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The Superman Building: Downtown’s Ticking Time Bomb

Monday, June 27, 2011

 

Former Providence Mayor Joe Paolino wants you to imagine a city without the Biltmore Hotel next to City Hall. Or he wants you to think back to how devastating it was when Shepard's Department Store left downtown. “That’s what it will be like if Bank of America leaves the ‘Superman’ building,” he says.

Paolino is beginning to raise eyebrows with his calls for the city to do whatever it takes to keep Bank of America in the city’s tallest and most well-known building, constructed in 1928. The bank, which is nearing the end of a 10 year lease agreed to in the early days of Congressman David Cicilline’s tenure as Mayor, has slashed staff in recent years, but is still one of the state’s largest employers, due in part to its presence in the “Superman” building.

A Ticking Time Bomb

But the former Mayor believes there is a real chance Bank of America could desert the downtown skyscraper, which overlooks Kennedy Plaza. He says the question city and state officials should be asking isn’t, “why would they leave,” it’s “why would they stay?”

“It’s a ticking time bomb if they move out,” Paolino said. “It would be like the Biltmore closing. It would kill local businesses.”

Can’t Be Converted

The building, which is owned by High Rock Westminster Street, is worth just over $30 million, according to the city’s assessor database. High Rock paid $33.2 million to buy the property in 2008, roughly $12 million more than the building sold for in 2003, when FleetBoston sold it. Soon after that sale, Bank of America acquired Fleet for about $47 billion.

The bank has continued to be the building’s main occupant. But if it were to leave when the least ends in 2013, High Rock might have difficulty filling the space. Because of its unique makeup and the fact that it was built over 70 years ago, there aren’t many businesses that can use the space, according to Paolino.

“It’s not really the type of building that can be converted,” he said. “Unless it’s an institution that buys it, which would be great. But it’s not in great condition and there’s no parking.”

Chace: Bank of America Has A Footprint In Providence

Still, others maintain that it’s too early to worry about what will happen to a building 18 months from now. Downtown real estate mogul Arnold “Buff” Chace said he’s aware of the concern around the possibility of Bank of America leaving, but “I’m not sure why this is an issue right now.”

“Bank of America has a footprint in Providence,” Chace said. “Obliviously it would be bad to see it go. [But} I ’m not sure what you can do about it.”

Chace said he has spoken with the owner, who has indicated a willingness to modernize the building.

It’s Not Going To Be Torn Down

Unlike Paolino, Chace said that while it’s not “21st century office building,” the "Superman" building could be converted to a mix-use space that could be for both residential and business purposes. He said the downtown area needs more buildings that could be used for more than one use, which would help it compete with its biggest rival: the suburbs.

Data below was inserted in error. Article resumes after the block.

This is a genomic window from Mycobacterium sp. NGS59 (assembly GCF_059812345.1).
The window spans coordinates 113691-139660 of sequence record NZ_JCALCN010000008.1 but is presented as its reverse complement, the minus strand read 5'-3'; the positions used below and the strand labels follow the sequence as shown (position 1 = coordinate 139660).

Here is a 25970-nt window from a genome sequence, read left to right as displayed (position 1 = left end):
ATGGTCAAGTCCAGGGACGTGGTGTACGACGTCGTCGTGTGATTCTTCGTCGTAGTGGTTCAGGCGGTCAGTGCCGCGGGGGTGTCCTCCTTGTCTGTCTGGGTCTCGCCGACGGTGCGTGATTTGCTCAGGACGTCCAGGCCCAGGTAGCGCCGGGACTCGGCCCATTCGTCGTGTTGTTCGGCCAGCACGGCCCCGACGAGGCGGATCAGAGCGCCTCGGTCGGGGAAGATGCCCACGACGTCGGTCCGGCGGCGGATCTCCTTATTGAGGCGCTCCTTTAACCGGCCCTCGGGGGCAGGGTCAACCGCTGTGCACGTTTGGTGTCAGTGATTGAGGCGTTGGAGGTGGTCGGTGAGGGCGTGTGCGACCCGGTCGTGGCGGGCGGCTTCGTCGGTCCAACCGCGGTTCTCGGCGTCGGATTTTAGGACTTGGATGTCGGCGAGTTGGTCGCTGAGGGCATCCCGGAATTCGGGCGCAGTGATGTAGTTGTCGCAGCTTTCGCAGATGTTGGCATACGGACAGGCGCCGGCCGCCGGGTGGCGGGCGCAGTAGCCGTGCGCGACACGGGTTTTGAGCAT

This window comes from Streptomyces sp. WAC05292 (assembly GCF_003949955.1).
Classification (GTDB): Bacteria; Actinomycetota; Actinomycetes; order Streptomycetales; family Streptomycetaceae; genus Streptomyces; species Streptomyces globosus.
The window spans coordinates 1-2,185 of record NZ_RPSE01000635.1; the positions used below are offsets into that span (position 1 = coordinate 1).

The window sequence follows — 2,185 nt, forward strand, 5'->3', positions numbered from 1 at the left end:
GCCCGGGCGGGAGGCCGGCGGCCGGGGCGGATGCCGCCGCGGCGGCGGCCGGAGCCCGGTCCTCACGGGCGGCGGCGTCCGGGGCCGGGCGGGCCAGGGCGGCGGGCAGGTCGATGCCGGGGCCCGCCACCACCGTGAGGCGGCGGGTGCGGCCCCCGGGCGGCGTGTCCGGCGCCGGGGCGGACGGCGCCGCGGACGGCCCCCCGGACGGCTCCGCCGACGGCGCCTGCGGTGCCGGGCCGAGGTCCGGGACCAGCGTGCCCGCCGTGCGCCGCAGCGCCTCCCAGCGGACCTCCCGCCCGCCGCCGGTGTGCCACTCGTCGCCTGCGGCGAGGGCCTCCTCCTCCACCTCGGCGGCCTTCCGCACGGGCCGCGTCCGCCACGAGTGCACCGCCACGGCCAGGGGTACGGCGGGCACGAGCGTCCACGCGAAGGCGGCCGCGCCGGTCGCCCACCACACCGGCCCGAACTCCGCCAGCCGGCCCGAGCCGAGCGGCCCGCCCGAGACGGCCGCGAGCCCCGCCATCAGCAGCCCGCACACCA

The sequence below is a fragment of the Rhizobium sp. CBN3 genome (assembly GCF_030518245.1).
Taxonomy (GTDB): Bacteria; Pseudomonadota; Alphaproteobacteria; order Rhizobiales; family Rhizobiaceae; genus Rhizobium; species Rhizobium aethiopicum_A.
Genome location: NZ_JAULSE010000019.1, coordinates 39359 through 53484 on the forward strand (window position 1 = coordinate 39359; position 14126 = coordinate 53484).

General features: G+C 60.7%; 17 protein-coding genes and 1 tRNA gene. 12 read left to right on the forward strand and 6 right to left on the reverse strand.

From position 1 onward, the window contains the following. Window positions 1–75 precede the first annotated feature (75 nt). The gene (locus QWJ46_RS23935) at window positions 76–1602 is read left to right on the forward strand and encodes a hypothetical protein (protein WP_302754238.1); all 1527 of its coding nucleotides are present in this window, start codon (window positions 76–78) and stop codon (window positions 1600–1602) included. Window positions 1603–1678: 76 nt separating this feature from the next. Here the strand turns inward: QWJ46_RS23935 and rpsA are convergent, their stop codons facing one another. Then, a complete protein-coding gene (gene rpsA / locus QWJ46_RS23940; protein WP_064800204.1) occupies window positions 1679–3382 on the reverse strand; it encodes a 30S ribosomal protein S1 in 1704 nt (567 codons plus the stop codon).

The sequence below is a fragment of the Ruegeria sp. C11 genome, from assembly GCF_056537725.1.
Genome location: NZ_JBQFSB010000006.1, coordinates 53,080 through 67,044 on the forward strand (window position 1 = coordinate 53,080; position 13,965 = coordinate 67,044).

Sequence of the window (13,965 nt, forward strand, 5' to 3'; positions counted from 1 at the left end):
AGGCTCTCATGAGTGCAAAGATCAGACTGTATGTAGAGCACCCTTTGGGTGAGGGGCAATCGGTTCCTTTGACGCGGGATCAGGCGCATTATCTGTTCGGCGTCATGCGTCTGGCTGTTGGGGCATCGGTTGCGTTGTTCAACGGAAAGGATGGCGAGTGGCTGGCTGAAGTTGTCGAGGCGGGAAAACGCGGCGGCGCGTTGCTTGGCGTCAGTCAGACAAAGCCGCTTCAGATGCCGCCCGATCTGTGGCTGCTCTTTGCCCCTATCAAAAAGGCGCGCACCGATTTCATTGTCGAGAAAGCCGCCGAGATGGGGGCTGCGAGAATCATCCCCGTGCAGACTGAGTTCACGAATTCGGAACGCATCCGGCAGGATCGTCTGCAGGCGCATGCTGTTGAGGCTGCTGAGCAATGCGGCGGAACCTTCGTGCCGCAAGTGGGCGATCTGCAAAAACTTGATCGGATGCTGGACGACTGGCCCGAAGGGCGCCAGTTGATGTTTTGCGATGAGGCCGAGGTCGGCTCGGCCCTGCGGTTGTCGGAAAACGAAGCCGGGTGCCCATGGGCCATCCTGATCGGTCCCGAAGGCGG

Chace said the big question will be whether the economy will turn it self around quick enough for the owner to be willing to renovate. But he maintains that he’s not worried.

“It’s not going to be torn down,” he said. “That’s a great building. A classic ‘20s building that is well-known.”

Hearing Rumors

Others say they’ve heard rumors about the bank possibly leaving downtown, but aren’t sure what to make of them. Still, the message is clear: If the “Superman” building were to go dark, the city could be devastated.

“Any time a major thing like that happens, it can impact the economy,” well-known economist Len Lardaro said. “I’ve heard people talking about [the bank leaving], but that’s it.”

Time Running Out

But Paolino says time is quickly running out and that he believes some of the state’s top elected officials should try to reach out to Bank of America CEO Brian Moynihan to convince him to keep the bank in Providence.

Paolino said he would recruit Senator Jack Reed, a member of banking committee, and General Treasurer Gina Raimondo, a former investment banker, to join Mayor Angel Taveras and “go see Brian Moynihan in North Carolina.”

Reed’s office said the Senator is committed to working with Taveras to create and keep jobs in Providence.

“Senator Reed works hard to bring business to Rhode Island and he supports the City of Providence in its efforts to grow and preserve jobs,” spokesman Chip Unruh said. “He will continue working with Mayor Taveras and Governor Chafee on this and other important economic development issues.”

Paolino Warned Cicilline

But Paolino worries that it could be too late. He was critical of Fleet’s sale to Bank of America in 2003 and said he called Mayor Cicilline during his second month in office to warn him that the bank could one day leave the “Superman” building.

And even though the bank has yet to show any indication that it will leave the city, the former Mayor believes he was right all along.

“I knew exactly what would happen,” Paolino said.


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